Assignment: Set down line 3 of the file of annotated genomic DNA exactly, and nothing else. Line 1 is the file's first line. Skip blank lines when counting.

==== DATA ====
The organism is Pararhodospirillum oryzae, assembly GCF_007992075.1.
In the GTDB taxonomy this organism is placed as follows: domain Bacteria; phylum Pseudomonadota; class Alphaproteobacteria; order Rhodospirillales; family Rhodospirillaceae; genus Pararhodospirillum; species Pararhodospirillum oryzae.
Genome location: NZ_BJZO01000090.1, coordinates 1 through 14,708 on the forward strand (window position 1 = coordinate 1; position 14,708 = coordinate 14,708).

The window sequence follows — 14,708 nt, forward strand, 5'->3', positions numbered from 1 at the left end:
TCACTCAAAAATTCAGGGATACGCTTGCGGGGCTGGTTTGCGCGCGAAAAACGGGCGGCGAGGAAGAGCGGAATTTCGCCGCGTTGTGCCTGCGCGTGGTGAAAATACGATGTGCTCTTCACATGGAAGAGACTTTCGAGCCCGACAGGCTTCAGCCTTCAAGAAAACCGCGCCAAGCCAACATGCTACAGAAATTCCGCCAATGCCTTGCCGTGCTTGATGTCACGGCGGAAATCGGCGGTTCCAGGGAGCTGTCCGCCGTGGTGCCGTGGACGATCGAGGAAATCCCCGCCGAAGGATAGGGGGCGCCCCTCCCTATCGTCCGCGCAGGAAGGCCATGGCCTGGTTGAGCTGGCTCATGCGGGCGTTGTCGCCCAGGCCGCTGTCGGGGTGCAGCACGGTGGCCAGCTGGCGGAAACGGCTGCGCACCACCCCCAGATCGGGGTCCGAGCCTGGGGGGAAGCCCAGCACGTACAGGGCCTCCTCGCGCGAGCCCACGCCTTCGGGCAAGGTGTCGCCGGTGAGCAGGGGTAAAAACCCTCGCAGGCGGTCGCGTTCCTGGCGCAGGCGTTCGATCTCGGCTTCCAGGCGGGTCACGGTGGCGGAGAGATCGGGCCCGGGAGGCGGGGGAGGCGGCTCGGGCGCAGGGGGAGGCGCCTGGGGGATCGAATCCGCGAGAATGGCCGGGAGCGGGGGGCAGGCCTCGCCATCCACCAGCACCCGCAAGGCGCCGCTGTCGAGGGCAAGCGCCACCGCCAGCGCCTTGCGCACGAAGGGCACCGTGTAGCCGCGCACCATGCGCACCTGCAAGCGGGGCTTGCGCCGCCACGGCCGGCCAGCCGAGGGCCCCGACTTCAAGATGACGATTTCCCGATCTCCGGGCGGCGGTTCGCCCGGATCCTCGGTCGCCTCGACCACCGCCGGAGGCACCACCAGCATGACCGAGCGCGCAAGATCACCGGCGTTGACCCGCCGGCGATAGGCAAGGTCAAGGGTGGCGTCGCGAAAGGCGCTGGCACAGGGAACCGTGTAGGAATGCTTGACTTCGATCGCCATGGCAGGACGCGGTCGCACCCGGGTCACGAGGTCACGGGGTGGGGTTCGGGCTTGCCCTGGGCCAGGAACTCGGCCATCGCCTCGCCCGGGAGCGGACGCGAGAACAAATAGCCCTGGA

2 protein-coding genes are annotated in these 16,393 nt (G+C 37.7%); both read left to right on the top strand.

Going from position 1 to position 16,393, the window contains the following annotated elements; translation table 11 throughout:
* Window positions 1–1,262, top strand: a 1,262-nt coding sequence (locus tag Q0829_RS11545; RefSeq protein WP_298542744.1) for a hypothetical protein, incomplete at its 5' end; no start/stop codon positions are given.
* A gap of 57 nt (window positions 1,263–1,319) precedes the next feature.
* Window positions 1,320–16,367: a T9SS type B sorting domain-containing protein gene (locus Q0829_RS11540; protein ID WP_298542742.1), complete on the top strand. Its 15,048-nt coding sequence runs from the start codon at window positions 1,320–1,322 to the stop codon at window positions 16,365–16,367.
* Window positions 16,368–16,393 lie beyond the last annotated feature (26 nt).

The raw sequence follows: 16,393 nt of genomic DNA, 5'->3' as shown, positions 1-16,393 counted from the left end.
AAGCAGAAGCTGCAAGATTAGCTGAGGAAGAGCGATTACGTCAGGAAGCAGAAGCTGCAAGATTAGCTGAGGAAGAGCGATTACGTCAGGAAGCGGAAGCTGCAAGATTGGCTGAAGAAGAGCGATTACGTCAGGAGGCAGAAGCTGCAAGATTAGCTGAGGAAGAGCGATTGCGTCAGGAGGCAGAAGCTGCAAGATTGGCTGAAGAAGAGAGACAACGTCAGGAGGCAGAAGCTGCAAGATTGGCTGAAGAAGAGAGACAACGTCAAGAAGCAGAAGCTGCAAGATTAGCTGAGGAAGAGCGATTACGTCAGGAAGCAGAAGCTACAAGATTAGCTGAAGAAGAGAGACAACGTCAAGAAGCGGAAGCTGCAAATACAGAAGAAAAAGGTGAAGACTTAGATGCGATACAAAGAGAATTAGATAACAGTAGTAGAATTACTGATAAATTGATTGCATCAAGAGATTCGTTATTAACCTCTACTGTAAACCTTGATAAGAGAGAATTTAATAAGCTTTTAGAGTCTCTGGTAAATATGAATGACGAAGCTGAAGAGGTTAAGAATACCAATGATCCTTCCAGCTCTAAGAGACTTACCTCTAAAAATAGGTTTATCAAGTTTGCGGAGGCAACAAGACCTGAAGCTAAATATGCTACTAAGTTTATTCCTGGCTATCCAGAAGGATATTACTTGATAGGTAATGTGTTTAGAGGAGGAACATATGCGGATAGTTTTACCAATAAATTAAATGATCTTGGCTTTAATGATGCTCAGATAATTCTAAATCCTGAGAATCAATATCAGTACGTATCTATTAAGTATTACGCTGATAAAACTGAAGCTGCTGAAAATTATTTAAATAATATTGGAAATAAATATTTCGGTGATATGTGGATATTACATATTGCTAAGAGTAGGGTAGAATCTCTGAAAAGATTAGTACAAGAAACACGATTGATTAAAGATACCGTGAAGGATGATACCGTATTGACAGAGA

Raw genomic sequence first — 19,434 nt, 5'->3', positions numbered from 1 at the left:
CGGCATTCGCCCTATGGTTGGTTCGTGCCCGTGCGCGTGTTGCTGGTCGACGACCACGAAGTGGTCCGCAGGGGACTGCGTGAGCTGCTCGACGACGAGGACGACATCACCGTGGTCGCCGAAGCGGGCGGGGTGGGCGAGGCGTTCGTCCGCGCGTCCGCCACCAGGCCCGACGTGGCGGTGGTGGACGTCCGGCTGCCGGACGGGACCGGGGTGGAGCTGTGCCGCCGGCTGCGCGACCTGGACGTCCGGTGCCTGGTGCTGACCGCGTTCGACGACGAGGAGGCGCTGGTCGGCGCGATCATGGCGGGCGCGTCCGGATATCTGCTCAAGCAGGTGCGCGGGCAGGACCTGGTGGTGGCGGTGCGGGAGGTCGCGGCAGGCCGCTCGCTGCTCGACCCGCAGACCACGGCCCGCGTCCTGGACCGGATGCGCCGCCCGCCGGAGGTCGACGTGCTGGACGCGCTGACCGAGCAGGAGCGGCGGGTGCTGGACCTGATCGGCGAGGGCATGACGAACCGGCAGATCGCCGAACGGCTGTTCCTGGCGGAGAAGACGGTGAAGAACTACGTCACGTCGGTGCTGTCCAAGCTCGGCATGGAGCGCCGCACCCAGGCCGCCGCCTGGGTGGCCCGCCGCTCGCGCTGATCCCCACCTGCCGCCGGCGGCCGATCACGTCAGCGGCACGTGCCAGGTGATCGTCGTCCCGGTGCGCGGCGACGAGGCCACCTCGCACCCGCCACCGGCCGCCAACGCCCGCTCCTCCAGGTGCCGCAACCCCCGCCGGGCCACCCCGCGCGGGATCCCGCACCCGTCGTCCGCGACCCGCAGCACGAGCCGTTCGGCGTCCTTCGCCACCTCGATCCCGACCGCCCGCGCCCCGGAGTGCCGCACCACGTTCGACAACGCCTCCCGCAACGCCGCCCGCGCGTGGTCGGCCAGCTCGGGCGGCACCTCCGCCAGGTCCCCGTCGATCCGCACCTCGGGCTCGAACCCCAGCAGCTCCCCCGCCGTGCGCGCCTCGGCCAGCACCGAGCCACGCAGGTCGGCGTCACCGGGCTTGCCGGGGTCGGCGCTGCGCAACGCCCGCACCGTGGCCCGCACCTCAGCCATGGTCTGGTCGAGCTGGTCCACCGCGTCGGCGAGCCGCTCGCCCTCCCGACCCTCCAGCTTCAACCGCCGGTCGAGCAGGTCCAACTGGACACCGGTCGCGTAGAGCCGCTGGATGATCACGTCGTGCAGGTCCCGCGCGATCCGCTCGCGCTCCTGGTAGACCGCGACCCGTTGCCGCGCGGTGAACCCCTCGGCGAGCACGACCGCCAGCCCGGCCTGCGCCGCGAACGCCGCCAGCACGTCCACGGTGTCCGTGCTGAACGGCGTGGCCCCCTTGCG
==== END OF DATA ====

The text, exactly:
Genome location: NZ_BJZO01000090.1, coordinates 1 through 14,708 on the forward strand (window position 1 = coordinate 1; position 14,708 = coordinate 14,708).